Recently, the leadership at Goshen Health became aware of a situation that may have impacted a small portion of our surgical patients only at Goshen Hospital from April through September 2019. During this time, one step in a multistep cleaning process was missed for some specific surgical instruments by one of our seven sterilization technicians.
Our priority is always the well-being of the communities we serve. In this case, we missed the mark and fell below our high standards. This is not acceptable. We are committed to getting it right and ensuring that safety and quality processes are in place so that these mistakes do not occur again.
When the error was discovered, a cross-functional team of medical professionals was immediately convened to do a root-cause analysis and bring back recommendations. That team took action immediately to correct the problem while identifying processes, policies and safety measures to ensure it does not happen again. This included purchasing additional technology used in only a subset of hospitals across the nation, that further reduces the potential for human error.
As we investigated the details of this event, our team discovered a beginning step in our sterilization process was omitted by a single technician for a small subset of surgical instruments. These instruments were still treated by the rest of our cleaning and sterilization process. This included enzymatic cleaners (chemical), machine washer disinfection and/or ultrasonic cleaner process, and also high steam temperatures and pressure for a long period of time.
These sterilization processes provide a wide margin of safety and significantly reduce risks for patients. At the same time, since one step in the process did not occur, we needed to make sure that no problems resulted and no patients were harmed.
While our sterile processing and infectious disease experts believe that the potential transmission of blood borne viruses between patients is extremely remote
, out of an abundance of caution, we want to verify through lab blood tests that patients have not been harmed. We elected to cast a wide net to inform via letter all patients that may have been affected while offering free testing to ensure everyone’s safety.
If a Goshen Health patient did not receive a letter, it means they were not impacted. This issue was isolated to a small subset of our patients that we have notified directly, and other surgical patients during this time frame are not at risk. If you are concerned you should have received a letter, please call our call center at (574) 364-2100.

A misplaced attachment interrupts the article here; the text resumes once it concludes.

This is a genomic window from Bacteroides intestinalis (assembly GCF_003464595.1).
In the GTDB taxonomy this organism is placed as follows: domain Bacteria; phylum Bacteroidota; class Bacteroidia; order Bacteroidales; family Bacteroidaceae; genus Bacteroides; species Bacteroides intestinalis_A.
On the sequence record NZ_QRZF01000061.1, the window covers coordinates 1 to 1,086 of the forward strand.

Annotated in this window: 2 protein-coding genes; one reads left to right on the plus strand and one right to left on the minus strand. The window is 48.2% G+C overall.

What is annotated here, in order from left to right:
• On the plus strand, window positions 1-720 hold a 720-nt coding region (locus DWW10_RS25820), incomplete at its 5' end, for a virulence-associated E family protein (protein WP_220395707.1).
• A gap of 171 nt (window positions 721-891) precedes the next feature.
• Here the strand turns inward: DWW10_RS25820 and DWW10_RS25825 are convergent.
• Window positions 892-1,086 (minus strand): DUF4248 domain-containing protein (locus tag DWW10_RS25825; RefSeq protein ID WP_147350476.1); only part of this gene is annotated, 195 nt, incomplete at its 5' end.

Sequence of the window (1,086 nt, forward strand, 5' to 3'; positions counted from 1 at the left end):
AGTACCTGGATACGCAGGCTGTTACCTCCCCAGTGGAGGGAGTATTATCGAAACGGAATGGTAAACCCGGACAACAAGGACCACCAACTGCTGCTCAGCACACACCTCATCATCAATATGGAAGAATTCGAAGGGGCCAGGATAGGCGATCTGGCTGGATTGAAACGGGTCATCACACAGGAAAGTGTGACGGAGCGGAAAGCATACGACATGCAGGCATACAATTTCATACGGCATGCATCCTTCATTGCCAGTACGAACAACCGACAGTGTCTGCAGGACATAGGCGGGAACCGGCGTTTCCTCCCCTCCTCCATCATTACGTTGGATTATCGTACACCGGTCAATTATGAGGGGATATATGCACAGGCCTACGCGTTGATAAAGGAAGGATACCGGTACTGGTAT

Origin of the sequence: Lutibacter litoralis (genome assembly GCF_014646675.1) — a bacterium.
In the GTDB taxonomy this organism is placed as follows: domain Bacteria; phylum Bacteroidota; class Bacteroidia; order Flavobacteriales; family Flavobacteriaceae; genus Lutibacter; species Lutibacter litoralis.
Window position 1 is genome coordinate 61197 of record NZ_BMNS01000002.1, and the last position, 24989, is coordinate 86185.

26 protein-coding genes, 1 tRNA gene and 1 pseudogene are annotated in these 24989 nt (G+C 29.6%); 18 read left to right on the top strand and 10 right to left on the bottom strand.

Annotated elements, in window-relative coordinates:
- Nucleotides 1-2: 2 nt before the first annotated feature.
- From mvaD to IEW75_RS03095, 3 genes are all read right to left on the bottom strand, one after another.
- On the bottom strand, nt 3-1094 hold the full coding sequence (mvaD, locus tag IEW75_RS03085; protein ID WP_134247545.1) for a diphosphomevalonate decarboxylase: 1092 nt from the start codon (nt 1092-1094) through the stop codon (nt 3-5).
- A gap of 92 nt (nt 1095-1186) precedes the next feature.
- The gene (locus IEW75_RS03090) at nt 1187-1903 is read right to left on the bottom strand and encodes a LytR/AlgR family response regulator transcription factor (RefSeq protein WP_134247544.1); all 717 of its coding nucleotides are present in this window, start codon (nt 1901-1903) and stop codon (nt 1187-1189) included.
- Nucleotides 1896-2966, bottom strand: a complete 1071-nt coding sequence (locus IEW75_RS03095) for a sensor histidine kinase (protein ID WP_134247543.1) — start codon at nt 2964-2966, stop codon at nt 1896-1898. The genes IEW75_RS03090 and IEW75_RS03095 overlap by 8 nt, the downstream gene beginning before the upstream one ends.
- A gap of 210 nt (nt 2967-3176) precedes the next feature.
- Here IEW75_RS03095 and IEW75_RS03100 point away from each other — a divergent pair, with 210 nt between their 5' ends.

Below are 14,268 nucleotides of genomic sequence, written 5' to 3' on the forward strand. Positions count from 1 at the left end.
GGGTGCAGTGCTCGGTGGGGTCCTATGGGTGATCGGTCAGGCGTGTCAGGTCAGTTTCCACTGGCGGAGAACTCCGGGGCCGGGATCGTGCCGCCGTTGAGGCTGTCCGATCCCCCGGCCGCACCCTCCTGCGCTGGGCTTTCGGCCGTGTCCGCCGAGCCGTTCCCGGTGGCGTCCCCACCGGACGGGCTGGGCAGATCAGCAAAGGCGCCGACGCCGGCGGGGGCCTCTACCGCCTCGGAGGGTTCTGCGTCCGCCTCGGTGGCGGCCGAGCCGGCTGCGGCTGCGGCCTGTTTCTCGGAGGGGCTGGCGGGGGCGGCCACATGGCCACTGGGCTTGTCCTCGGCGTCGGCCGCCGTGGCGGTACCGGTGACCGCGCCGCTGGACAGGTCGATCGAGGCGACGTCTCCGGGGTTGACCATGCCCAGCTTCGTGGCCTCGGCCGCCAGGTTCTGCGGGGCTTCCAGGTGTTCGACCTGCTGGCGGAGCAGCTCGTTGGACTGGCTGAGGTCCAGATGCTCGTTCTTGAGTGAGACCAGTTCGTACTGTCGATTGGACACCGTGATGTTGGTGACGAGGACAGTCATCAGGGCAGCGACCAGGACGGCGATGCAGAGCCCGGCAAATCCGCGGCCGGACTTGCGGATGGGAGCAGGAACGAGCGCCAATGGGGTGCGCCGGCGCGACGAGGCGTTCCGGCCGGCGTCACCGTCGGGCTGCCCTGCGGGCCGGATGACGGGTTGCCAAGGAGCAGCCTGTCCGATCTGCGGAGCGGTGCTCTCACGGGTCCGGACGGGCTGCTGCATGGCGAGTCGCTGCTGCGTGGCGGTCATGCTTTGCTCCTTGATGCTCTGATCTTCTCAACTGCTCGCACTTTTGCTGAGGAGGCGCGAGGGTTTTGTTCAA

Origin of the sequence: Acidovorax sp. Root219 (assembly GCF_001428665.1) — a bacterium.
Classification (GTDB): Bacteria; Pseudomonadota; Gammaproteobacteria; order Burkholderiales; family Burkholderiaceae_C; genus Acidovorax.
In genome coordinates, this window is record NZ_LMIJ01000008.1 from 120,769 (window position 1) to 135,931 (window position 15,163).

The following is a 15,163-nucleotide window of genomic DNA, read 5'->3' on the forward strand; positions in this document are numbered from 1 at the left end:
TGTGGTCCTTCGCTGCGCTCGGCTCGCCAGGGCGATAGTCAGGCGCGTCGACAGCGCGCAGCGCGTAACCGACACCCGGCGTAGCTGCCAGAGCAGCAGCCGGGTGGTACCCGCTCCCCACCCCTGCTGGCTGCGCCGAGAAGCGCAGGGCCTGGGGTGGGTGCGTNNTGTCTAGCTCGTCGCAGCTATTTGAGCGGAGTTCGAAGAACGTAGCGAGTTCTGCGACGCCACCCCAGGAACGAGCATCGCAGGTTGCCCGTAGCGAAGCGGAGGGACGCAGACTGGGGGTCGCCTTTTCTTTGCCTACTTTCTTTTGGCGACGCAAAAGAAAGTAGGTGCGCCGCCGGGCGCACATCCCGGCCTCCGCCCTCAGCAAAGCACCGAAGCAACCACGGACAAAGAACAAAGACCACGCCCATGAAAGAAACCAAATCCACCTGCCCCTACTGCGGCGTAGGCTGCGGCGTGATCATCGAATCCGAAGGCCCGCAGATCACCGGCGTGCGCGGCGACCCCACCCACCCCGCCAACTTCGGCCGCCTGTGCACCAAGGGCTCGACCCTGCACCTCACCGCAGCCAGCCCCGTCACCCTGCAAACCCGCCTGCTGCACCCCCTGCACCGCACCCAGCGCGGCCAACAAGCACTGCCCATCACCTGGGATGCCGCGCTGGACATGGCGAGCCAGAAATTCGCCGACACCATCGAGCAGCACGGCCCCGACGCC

For those patients that are involved, we have taken steps to set up a Goshen Health call center to answer questions and schedule testing. We want to be responsive to questions and concerns, and there are no costs for these screenings.
The call center can be reached at (574) 364-2100, Monday through Friday, 8 a.m. to 4:30 p.m. Should you need to call outside of these hours please leave a message for how you can be reached on the secure voicemail system and a Colleague will promptly reach out to you the next business day.
We are encouraged by the number of patients calling and getting screened. If you received a letter, we encourage you to call our call center and schedule a screening. Published studies from other situations around the country note a response rate typically around 7% from patients being notified with many choosing to not get tested when these issues occur. We are grateful for the engagement and support of our Goshen patients.
As Chief Executive Officer and Chief Medical Officer, we want to apologize for what occurred and the worry and anxiety this situation has caused. While the testing and communication goes beyond what may be needed, we want to take every precaution to ensure the safety and well-being of our community.
When we make a mistake, we want our community to be confident that we will not hide from our failure, but take action to correct the error and ensure that it does not happen again. We are committed to the safety and comfort of our patients and their families.
Thank you for your continued support and engagement with us as we work to make this right.
Randal E. Christophel, MBA, FACHE Daniel A. Nafziger, MD, MS
President and Chief Executive Officer Hospital Chief Medical Officer